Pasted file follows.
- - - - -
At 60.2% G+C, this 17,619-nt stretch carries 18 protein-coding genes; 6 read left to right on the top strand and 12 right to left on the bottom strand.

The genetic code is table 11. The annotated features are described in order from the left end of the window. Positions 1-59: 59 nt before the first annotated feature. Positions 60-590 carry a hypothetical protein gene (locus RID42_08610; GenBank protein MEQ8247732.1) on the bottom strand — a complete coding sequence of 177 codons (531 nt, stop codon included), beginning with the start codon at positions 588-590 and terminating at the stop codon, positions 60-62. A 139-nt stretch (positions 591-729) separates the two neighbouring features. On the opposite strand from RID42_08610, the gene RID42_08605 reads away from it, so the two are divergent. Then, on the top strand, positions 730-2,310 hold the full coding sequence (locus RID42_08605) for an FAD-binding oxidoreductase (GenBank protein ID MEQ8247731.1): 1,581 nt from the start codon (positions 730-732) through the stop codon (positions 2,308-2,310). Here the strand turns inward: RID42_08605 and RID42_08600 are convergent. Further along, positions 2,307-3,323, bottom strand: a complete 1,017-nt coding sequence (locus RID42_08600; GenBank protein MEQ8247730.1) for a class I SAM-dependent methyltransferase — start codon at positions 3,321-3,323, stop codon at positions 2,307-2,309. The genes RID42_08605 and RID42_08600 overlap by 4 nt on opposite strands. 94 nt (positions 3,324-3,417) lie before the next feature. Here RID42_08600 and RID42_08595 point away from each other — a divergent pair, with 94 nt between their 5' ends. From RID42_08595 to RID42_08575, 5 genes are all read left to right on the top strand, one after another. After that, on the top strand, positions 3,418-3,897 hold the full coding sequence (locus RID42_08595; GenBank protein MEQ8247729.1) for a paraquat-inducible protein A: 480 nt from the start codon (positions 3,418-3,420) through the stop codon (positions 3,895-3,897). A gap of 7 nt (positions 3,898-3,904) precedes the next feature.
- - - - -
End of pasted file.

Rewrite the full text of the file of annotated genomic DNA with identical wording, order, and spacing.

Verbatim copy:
At 60.2% G+C, this 17,619-nt stretch carries 18 protein-coding genes; 6 read left to right on the top strand and 12 right to left on the bottom strand.

The genetic code is table 11. The annotated features are described in order from the left end of the window. Positions 1-59: 59 nt before the first annotated feature. Positions 60-590 carry a hypothetical protein gene (locus RID42_08610; GenBank protein MEQ8247732.1) on the bottom strand — a complete coding sequence of 177 codons (531 nt, stop codon included), beginning with the start codon at positions 588-590 and terminating at the stop codon, positions 60-62. A 139-nt stretch (positions 591-729) separates the two neighbouring features. On the opposite strand from RID42_08610, the gene RID42_08605 reads away from it, so the two are divergent. Then, on the top strand, positions 730-2,310 hold the full coding sequence (locus RID42_08605) for an FAD-binding oxidoreductase (GenBank protein ID MEQ8247731.1): 1,581 nt from the start codon (positions 730-732) through the stop codon (positions 2,308-2,310). Here the strand turns inward: RID42_08605 and RID42_08600 are convergent. Further along, positions 2,307-3,323, bottom strand: a complete 1,017-nt coding sequence (locus RID42_08600; GenBank protein MEQ8247730.1) for a class I SAM-dependent methyltransferase — start codon at positions 3,321-3,323, stop codon at positions 2,307-2,309. The genes RID42_08605 and RID42_08600 overlap by 4 nt on opposite strands. 94 nt (positions 3,324-3,417) lie before the next feature. Here RID42_08600 and RID42_08595 point away from each other — a divergent pair, with 94 nt between their 5' ends. From RID42_08595 to RID42_08575, 5 genes are all read left to right on the top strand, one after another. After that, on the top strand, positions 3,418-3,897 hold the full coding sequence (locus RID42_08595; GenBank protein MEQ8247729.1) for a paraquat-inducible protein A: 480 nt from the start codon (positions 3,418-3,420) through the stop codon (positions 3,895-3,897). A gap of 7 nt (positions 3,898-3,904) precedes the next feature.